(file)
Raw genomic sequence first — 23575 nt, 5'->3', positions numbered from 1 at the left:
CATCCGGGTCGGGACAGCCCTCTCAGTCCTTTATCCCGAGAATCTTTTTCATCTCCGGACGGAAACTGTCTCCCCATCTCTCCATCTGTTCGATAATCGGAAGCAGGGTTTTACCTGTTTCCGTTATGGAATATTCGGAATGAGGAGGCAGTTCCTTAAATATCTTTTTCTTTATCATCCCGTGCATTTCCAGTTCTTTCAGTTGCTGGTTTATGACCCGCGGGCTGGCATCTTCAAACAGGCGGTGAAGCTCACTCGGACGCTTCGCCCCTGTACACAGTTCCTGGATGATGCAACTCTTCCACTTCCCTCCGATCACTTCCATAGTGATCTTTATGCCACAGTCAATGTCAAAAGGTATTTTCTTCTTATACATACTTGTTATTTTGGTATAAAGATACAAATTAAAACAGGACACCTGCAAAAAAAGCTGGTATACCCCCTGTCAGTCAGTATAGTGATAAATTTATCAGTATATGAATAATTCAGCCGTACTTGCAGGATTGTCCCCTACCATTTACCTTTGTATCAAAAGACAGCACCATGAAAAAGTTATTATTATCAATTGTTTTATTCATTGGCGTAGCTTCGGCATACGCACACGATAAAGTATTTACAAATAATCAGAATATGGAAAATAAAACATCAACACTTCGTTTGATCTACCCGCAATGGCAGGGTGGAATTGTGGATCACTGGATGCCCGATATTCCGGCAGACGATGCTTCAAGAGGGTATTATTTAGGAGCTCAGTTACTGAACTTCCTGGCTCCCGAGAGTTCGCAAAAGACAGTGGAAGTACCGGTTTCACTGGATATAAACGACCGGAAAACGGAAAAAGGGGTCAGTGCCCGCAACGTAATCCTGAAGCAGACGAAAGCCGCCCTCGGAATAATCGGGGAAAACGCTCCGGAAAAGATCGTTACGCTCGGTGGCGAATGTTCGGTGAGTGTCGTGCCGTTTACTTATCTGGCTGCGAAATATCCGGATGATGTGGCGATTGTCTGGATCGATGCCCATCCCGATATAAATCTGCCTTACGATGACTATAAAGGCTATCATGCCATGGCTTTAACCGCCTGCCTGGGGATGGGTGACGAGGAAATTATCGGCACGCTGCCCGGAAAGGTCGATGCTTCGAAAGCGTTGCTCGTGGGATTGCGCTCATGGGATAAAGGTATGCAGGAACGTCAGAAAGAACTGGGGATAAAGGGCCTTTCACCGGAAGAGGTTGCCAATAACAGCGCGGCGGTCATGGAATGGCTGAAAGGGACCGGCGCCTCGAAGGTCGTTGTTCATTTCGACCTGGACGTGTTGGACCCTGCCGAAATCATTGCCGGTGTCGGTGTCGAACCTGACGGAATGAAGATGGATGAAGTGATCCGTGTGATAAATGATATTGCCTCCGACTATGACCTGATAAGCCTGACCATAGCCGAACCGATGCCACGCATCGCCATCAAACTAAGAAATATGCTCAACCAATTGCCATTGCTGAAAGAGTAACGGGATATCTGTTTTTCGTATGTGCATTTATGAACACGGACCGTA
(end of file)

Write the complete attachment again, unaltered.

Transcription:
Raw genomic sequence first — 23575 nt, 5'->3', positions numbered from 1 at the left:
CATCCGGGTCGGGACAGCCCTCTCAGTCCTTTATCCCGAGAATCTTTTTCATCTCCGGACGGAAACTGTCTCCCCATCTCTCCATCTGTTCGATAATCGGAAGCAGGGTTTTACCTGTTTCCGTTATGGAATATTCGGAATGAGGAGGCAGTTCCTTAAATATCTTTTTCTTTATCATCCCGTGCATTTCCAGTTCTTTCAGTTGCTGGTTTATGACCCGCGGGCTGGCATCTTCAAACAGGCGGTGAAGCTCACTCGGACGCTTCGCCCCTGTACACAGTTCCTGGATGATGCAACTCTTCCACTTCCCTCCGATCACTTCCATAGTGATCTTTATGCCACAGTCAATGTCAAAAGGTATTTTCTTCTTATACATACTTGTTATTTTGGTATAAAGATACAAATTAAAACAGGACACCTGCAAAAAAAGCTGGTATACCCCCTGTCAGTCAGTATAGTGATAAATTTATCAGTATATGAATAATTCAGCCGTACTTGCAGGATTGTCCCCTACCATTTACCTTTGTATCAAAAGACAGCACCATGAAAAAGTTATTATTATCAATTGTTTTATTCATTGGCGTAGCTTCGGCATACGCACACGATAAAGTATTTACAAATAATCAGAATATGGAAAATAAAACATCAACACTTCGTTTGATCTACCCGCAATGGCAGGGTGGAATTGTGGATCACTGGATGCCCGATATTCCGGCAGACGATGCTTCAAGAGGGTATTATTTAGGAGCTCAGTTACTGAACTTCCTGGCTCCCGAGAGTTCGCAAAAGACAGTGGAAGTACCGGTTTCACTGGATATAAACGACCGGAAAACGGAAAAAGGGGTCAGTGCCCGCAACGTAATCCTGAAGCAGACGAAAGCCGCCCTCGGAATAATCGGGGAAAACGCTCCGGAAAAGATCGTTACGCTCGGTGGCGAATGTTCGGTGAGTGTCGTGCCGTTTACTTATCTGGCTGCGAAATATCCGGATGATGTGGCGATTGTCTGGATCGATGCCCATCCCGATATAAATCTGCCTTACGATGACTATAAAGGCTATCATGCCATGGCTTTAACCGCCTGCCTGGGGATGGGTGACGAGGAAATTATCGGCACGCTGCCCGGAAAGGTCGATGCTTCGAAAGCGTTGCTCGTGGGATTGCGCTCATGGGATAAAGGTATGCAGGAACGTCAGAAAGAACTGGGGATAAAGGGCCTTTCACCGGAAGAGGTTGCCAATAACAGCGCGGCGGTCATGGAATGGCTGAAAGGGACCGGCGCCTCGAAGGTCGTTGTTCATTTCGACCTGGACGTGTTGGACCCTGCCGAAATCATTGCCGGTGTCGGTGTCGAACCTGACGGAATGAAGATGGATGAAGTGATCCGTGTGATAAATGATATTGCCTCCGACTATGACCTGATAAGCCTGACCATAGCCGAACCGATGCCACGCATCGCCATCAAACTAAGAAATATGCTCAACCAATTGCCATTGCTGAAAGAGTAACGGGATATCTGTTTTTCGTATGTGCATTTATGAACACGGACCGTA